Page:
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Monday, June 25, 2012

Travis Louie's Dodo

The Dodo appears in chapter 3 of 'Alice in Wonderland', A Cacus Race and A Long Tale.

Saturday, June 9, 2012

Haunted Houses by Henry Wadsworth Longfellow

  All houses wherein men have lived and died
  Are haunted houses.  Through the open doors
The harmless phantoms on their errands glide,
  With feet that make no sound upon the floors. 

We meet them at the doorway, on the stair,
  Along the passages they come and go,
Impalpable impressions on the air,
  A sense of something moving to and fro. 

There are more guests at table, than the hosts
  Invited; the illuminated hall
Is thronged with quiet, inoffensive ghosts,
  As silent as the pictures on the wall. 

The stranger at my fireside cannot see
  The forms I see, nor hear the sounds I hear;
He but perceives what is; while unto me
  All that has been is visible and clear. 

We have no title-deeds to house or lands;
  Owners and occupants of earlier dates
From graves forgotten stretch their dusty hands,
  And hold in mortmain still their old estates. 

The spirit-world around this world of sense
  Floats like an atmosphere, and everywhere
Wafts through these earthly mists and vapors dense
  A vital breath of more ethereal air. 

Our little lives are kept in equipoise
  By opposite attractions and desires;
The struggle of the instinct that enjoys,
  And the more noble instinct that aspires. 

These perturbations, this perpetual jar
  Of earthly wants and aspirations high,
Come from the influence of an unseen star,
  An undiscovered planet in our sky. 

And as the moon from some dark gate of cloud
  Throws o'er the sea a floating bridge of light,
Across whose trembling planks our fancies crowd
  Into the realm of mystery and night,-- 

So from the world of spirits there descends
  A bridge of light, connecting it with this,
O'er whose unsteady floor, that sways and bends,
  Wander our thoughts above the dark abyss.

Monday, May 21, 2012

The Walrus and the Carpenter by Lewis Carroll

The sun was shining on the sea,
Shining with all his might:
He did his very best to make
The billows smooth and bright--
And this was odd, because it was
The middle of the night.

The moon was shining sulkily,
Because she thought the sun
Had got no business to be there
After the day was done--

"It's very rude of him," she said,
"To come and spoil the fun!"

The sea was wet as wet could be,
The sands were dry as dry.
You could not see a cloud, because
No cloud was in the sky:
No birds were flying overhead--
There were no birds to fly.

The Walrus and the Carpenter
Were walking close at hand;
They wept like anything to see
Such quantities of sand:

"If this were only cleared away,"
They said, "it would be grand!"

"If seven maids with seven mops
Swept it for half a year. 

Do you suppose," the Walrus said,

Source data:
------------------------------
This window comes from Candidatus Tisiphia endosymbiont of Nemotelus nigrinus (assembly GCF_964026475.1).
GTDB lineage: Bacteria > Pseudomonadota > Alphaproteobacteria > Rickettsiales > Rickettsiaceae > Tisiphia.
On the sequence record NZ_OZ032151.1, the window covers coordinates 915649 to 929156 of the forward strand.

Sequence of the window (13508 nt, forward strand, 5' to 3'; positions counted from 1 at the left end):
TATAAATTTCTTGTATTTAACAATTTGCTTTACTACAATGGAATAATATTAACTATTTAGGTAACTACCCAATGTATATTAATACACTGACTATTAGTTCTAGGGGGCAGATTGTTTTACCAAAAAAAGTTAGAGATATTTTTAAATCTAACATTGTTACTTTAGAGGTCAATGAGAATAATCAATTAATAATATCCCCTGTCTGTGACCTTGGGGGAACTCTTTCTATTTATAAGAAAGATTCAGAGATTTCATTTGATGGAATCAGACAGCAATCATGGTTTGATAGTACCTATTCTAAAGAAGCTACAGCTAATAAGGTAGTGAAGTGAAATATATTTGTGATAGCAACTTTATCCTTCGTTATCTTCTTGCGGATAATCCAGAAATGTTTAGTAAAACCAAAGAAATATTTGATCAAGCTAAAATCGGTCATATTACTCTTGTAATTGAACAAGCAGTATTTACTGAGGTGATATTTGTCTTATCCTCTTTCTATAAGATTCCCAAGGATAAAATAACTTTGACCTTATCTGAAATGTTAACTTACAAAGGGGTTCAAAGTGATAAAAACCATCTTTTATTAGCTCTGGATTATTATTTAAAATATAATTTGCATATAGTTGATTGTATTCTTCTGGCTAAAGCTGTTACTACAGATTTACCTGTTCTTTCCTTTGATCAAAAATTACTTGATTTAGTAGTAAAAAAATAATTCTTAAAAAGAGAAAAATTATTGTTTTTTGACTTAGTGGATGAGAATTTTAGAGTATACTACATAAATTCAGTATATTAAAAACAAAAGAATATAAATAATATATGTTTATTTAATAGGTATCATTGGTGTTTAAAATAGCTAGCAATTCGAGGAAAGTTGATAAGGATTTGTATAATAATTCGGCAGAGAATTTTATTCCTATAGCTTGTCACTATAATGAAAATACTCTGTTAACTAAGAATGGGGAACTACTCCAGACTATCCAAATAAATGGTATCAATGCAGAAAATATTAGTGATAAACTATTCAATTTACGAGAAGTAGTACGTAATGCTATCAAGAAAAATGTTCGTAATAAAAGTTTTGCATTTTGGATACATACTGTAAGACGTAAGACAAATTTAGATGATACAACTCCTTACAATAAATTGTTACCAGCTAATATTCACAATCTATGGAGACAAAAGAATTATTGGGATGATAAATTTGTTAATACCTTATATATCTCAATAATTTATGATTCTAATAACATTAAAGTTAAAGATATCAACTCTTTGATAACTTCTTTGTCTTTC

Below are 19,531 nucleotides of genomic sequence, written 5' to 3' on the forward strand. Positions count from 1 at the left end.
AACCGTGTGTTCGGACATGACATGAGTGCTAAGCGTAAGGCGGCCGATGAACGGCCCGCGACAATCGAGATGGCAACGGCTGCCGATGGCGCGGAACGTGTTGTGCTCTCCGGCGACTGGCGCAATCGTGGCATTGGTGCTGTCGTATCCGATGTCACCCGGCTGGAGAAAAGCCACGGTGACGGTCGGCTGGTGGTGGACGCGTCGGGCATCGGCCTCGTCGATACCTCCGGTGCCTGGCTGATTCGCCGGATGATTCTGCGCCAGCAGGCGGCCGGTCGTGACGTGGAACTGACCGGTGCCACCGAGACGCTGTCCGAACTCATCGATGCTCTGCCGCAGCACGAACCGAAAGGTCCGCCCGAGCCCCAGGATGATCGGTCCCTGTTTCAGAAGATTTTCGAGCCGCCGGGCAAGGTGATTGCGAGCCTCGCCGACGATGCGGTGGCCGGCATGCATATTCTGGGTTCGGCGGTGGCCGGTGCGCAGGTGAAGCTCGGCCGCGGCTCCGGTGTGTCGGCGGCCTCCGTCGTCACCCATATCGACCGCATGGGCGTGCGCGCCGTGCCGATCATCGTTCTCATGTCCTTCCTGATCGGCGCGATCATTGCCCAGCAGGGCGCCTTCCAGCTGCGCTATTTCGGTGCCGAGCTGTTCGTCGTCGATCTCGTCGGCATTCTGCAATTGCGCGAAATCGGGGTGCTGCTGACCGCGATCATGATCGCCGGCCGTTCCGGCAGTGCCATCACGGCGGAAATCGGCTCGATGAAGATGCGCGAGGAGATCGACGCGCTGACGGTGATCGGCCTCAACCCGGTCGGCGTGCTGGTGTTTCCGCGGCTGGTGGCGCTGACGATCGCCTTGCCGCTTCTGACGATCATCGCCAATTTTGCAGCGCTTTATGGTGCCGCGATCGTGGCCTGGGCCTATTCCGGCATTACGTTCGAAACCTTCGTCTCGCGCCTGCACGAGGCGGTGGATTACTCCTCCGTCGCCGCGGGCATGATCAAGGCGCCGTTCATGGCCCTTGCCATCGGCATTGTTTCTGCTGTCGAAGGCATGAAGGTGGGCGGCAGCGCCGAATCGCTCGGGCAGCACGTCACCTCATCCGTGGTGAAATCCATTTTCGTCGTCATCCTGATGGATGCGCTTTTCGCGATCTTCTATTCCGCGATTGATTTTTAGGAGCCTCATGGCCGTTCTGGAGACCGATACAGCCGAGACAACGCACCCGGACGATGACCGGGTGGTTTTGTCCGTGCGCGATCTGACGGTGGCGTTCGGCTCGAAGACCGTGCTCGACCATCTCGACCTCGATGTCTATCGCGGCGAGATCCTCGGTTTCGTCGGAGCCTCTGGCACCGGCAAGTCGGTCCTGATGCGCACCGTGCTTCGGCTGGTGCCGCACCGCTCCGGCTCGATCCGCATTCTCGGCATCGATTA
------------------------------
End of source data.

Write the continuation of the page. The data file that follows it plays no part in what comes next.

"That they could get it clear?"

"I doubt it," said the Carpenter,
And shed a bitter tear.

"O Oysters, come and walk with us!"
The Walrus did beseech.
"A pleasant walk, a pleasant talk,
Along the briny beach:
We cannot do with more than four,
To give a hand to each."

The eldest Oyster looked at him,
But never a word he said:
The eldest Oyster winked his eye,
And shook his heavy head--
Meaning to say he did not choose
To leave the oyster-bed.

But four young Oysters hurried up,
All eager for the treat:
Their coats were brushed, their faces washed,
Their shoes were clean and neat--
And this was odd, because, you know,
They hadn't any feet.

Four other Oysters followed them,
And yet another four;
And thick and fast they came at last,
And more, and more, and more--
All hopping through the frothy waves,
And scrambling to the shore.

The Walrus and the Carpenter
Walked on a mile or so,
And then they rested on a rock
Conveniently low:
And all the little Oysters stood
And waited in a row.

"The time has come," the Walrus said,
"To talk of many things:
Of shoes--and ships--and sealing-wax--
Of cabbages--and kings--
And why the sea is boiling hot--
And whether pigs have wings."

"But wait a bit," the Oysters cried,
"Before we have our chat;
For some of us are out of breath,
And all of us are fat!"

"No hurry!" said the Carpenter.
They thanked him much for that.

"A loaf of bread," the Walrus said,
"Is what we chiefly need:
Pepper and vinegar besides
Are very good indeed--
Now if you're ready, Oysters dear,
We can begin to feed."

"But not on us!" the Oysters cried,
Turning a little blue.
"After such kindness, that would be
A dismal thing to do!"

"The night is fine," the Walrus said.
"Do you admire the view?

"It was so kind of you to come!
And you are very nice!"

The Carpenter said nothing but
"Cut us another slice:
I wish you were not quite so deaf--
I've had to ask you twice!"

"It seems a shame," the Walrus said,
"To play them such a trick,
After we've brought them out so far,
And made them trot so quick!"

The Carpenter said nothing but
"The butter's spread too thick!"

"I weep for you," the Walrus said:
"I deeply sympathize."

With sobs and tears he sorted out
Those of the largest size,
Holding his pocket-handkerchief
Before his streaming eyes.

"O Oysters," said the Carpenter,
"You've had a pleasant run!
Shall we be trotting home again?'
But answer came there none--
And this was scarcely odd, because
They'd eaten every one.

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